In One Day, every other person with whom Emma and Dexter interact romantically is drawn as an inadequate no-hoper; in real life, however, human love is not a scarce resource. I don't mean to advocate casual sex, polyamory, housing collectives and late nights drinking bad vodka with bisexual activists as alternatives that necessarily work for everyone, though they've always done so for me. The point is that the three Ms - marriage, mortgage and monogamy - do not work for everyone, either, and there's no reason why they should.

The gap between passionate, everlasting, all-consuming romance and meaningless rutting remains relatively unexplored by the publishing and film industries but, to paraphrase John Lennon, a great many people live in that gap. In real life, while we're all busy chasing The One, there is a superabundance of romance, friendship, partnership, sex and adventure to be had - and that's the most romantic thing of all.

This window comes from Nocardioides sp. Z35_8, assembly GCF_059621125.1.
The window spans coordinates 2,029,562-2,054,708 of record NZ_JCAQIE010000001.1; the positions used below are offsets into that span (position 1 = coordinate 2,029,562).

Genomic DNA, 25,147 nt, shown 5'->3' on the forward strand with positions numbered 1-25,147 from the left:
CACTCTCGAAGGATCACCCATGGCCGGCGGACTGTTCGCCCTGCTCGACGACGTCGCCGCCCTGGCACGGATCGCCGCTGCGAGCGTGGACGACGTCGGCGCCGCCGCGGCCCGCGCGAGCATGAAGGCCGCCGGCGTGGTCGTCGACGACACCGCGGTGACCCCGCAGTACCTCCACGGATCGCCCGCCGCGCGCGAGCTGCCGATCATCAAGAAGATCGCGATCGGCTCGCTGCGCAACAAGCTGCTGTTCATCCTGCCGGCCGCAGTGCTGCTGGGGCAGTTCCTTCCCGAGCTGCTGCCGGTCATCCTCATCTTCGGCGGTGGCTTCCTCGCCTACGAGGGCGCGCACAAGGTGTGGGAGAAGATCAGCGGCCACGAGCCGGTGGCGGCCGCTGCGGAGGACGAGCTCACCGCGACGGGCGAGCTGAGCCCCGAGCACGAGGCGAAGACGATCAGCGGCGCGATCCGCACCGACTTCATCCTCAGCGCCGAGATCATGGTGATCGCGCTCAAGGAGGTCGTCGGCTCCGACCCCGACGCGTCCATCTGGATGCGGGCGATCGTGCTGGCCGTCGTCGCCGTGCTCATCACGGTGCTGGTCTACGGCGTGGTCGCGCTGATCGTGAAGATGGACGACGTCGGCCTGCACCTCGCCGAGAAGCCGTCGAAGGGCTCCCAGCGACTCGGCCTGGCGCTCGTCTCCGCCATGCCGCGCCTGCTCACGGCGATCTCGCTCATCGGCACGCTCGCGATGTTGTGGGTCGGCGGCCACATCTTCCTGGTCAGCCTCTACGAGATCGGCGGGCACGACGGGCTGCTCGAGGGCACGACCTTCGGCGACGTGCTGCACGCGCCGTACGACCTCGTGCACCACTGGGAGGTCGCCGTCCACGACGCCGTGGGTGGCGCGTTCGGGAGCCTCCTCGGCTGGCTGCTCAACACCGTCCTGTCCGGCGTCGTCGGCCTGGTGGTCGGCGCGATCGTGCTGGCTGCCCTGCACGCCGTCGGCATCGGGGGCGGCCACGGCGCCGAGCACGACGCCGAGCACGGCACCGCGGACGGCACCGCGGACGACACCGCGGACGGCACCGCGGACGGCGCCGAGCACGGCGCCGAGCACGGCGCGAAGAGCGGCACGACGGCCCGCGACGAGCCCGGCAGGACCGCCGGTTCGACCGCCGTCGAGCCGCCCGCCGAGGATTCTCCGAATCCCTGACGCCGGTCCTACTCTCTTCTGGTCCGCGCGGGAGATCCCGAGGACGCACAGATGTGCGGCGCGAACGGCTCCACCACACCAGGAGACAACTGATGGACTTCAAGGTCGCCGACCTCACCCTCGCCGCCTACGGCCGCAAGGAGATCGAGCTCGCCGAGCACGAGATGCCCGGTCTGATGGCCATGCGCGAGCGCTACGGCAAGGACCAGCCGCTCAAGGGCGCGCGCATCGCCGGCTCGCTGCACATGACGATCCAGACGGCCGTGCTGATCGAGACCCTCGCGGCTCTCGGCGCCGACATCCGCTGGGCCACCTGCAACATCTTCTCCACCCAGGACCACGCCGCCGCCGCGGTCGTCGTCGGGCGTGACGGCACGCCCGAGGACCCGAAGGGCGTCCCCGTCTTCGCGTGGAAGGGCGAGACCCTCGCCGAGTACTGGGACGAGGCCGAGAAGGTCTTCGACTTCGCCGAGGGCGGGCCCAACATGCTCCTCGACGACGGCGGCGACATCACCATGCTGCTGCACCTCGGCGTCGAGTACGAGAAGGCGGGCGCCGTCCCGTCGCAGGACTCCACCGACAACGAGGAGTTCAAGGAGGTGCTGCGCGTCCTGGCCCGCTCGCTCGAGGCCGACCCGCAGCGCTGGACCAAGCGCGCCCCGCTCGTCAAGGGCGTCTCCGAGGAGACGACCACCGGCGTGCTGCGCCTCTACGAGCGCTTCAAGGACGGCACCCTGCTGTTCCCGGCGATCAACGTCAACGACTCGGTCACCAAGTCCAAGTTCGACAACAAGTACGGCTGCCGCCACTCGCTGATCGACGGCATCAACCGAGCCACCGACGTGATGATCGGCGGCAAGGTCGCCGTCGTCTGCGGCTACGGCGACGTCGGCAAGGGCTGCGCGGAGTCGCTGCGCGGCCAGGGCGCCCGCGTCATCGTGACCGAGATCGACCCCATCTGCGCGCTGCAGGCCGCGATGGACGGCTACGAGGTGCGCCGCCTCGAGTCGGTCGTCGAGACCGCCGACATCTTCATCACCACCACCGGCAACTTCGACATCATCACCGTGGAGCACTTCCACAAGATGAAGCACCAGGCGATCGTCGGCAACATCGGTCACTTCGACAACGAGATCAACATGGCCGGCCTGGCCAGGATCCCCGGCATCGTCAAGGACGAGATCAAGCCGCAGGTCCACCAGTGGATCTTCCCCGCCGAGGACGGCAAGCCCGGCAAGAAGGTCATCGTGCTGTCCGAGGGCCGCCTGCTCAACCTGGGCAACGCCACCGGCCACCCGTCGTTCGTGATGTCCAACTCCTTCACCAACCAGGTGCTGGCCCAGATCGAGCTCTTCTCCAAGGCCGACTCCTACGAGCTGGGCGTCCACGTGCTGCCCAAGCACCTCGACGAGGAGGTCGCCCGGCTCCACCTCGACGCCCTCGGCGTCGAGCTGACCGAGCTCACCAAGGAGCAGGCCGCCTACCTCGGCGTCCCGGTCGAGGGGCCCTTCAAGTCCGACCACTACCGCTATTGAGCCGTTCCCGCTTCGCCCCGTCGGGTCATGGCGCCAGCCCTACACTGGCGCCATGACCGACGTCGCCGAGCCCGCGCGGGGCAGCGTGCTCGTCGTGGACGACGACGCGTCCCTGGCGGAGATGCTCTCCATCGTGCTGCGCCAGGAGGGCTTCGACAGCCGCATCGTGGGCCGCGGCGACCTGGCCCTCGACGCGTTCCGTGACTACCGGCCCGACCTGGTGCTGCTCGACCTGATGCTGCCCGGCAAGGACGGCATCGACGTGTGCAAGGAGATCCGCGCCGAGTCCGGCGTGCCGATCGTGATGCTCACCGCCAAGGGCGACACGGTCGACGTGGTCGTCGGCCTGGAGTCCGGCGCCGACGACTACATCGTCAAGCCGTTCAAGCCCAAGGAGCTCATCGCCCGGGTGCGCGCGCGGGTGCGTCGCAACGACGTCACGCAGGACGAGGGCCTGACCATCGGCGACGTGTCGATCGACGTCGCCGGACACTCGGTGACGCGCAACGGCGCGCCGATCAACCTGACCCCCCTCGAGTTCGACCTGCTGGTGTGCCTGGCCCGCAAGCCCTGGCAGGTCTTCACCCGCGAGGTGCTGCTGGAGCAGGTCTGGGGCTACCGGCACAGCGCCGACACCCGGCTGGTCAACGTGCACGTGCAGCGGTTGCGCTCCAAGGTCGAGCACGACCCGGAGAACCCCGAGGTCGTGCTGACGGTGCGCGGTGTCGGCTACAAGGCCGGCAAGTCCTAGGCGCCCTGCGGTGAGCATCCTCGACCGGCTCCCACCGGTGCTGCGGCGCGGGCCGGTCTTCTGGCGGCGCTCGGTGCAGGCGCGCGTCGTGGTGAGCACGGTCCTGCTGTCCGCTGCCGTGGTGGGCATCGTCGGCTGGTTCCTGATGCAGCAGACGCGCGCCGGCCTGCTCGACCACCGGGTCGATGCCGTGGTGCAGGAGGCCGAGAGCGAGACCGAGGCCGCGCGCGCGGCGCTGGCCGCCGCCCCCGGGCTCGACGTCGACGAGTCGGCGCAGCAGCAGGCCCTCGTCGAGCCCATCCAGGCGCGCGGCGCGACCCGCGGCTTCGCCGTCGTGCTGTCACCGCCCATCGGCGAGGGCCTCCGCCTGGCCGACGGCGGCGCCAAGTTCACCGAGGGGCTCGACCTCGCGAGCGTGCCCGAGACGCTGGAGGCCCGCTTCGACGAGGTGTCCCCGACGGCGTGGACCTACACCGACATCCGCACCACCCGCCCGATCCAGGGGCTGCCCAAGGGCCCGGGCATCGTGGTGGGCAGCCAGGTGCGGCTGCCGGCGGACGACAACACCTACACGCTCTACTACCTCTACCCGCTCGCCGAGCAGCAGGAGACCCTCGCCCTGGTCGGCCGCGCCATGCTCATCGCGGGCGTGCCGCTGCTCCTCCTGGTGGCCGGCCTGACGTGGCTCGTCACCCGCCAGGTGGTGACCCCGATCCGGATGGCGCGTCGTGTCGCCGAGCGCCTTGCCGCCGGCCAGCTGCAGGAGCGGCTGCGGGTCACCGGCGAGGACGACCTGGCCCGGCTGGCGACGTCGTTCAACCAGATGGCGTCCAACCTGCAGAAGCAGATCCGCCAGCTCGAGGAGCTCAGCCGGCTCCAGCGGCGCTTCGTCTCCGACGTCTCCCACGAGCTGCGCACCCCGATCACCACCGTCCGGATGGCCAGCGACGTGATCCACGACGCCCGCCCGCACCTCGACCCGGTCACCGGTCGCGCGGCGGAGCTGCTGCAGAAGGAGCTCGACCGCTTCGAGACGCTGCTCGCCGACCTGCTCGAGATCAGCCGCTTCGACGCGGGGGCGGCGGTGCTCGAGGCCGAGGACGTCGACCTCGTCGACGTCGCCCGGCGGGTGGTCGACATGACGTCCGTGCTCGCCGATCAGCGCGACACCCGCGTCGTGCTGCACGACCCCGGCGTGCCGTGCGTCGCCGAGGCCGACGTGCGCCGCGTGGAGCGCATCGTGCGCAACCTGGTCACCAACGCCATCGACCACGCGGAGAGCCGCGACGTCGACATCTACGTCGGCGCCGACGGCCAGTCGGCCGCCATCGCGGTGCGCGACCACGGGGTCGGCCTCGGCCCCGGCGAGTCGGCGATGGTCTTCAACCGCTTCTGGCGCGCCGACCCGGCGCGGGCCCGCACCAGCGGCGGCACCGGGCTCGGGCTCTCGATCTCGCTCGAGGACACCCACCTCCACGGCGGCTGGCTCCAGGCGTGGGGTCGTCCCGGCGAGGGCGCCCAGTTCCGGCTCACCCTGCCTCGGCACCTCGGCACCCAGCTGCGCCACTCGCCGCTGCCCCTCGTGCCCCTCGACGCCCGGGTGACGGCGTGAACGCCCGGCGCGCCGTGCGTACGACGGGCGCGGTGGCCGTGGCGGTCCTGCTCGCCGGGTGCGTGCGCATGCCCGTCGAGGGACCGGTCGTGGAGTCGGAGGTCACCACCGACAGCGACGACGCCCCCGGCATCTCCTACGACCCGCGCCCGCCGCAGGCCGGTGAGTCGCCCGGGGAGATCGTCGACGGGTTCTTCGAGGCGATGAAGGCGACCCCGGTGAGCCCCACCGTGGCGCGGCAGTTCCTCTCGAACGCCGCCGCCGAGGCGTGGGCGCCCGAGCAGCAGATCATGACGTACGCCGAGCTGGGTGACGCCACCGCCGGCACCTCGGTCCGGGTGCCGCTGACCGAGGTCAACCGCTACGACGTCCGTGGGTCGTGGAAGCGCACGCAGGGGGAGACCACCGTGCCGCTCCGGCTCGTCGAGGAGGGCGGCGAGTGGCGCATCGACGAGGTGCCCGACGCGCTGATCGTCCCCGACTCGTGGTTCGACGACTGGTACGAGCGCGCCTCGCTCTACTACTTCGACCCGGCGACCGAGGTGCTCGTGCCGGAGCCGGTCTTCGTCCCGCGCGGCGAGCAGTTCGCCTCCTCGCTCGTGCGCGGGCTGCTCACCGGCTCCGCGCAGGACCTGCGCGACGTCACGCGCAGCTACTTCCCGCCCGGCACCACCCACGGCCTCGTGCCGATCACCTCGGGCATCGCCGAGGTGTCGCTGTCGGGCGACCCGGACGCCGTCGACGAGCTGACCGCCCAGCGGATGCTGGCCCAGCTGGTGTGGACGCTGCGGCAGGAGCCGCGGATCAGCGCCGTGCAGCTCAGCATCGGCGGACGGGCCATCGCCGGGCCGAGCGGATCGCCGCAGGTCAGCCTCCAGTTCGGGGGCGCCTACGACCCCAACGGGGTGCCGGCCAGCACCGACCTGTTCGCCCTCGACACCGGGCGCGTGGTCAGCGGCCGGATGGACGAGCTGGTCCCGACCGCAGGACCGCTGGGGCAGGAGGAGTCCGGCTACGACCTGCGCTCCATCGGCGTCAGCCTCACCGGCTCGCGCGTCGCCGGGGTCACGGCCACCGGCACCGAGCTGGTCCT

Laurie Penny is a contributing editor to the New Statesman. She is the author of five books, most recently Unspeakable Things.

This article first appeared in the 12 September 2011 issue of the New Statesman, Cameron vs the shires

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How Theresa May laid a trap for herself on the immigration target

When Home Secretary, she insisted on keeping foreign students in the figures – causing a headache for herself today.

When Home Secretary, Theresa May insisted that foreign students should continue to be counted in the overall immigration figures. Some cabinet colleagues, including then Business Secretary Vince Cable and Chancellor George Osborne wanted to reverse this. It was economically illiterate. Current ministers, like the Foreign Secretary Boris Johnson, Chancellor Philip Hammond and Home Secretary Amber Rudd, also want foreign students exempted from the total.